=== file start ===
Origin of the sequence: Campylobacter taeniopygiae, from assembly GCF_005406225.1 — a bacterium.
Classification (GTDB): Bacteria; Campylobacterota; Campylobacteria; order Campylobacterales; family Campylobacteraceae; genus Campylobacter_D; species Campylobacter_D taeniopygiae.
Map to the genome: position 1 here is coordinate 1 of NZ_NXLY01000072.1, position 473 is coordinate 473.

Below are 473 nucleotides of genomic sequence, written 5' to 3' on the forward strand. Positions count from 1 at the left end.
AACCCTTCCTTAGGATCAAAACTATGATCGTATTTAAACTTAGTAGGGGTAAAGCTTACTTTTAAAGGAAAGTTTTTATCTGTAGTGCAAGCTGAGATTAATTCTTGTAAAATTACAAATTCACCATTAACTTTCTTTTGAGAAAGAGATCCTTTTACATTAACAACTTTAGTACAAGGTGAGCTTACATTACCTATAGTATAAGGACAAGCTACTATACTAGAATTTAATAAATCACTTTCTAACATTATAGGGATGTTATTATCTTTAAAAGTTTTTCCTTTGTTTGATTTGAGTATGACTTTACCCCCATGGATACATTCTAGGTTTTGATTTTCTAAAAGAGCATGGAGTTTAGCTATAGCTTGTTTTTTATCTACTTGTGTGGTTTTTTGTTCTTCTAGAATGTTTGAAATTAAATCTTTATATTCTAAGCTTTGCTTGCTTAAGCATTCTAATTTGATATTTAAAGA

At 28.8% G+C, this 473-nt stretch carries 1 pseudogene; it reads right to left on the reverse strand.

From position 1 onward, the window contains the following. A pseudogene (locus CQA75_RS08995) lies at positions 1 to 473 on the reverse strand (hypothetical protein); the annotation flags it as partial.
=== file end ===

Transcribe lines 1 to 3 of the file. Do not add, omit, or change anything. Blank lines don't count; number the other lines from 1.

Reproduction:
Origin of the sequence: Campylobacter taeniopygiae, from assembly GCF_005406225.1 — a bacterium.
Classification (GTDB): Bacteria; Campylobacterota; Campylobacteria; order Campylobacterales; family Campylobacteraceae; genus Campylobacter_D; species Campylobacter_D taeniopygiae.
Map to the genome: position 1 here is coordinate 1 of NZ_NXLY01000072.1, position 473 is coordinate 473.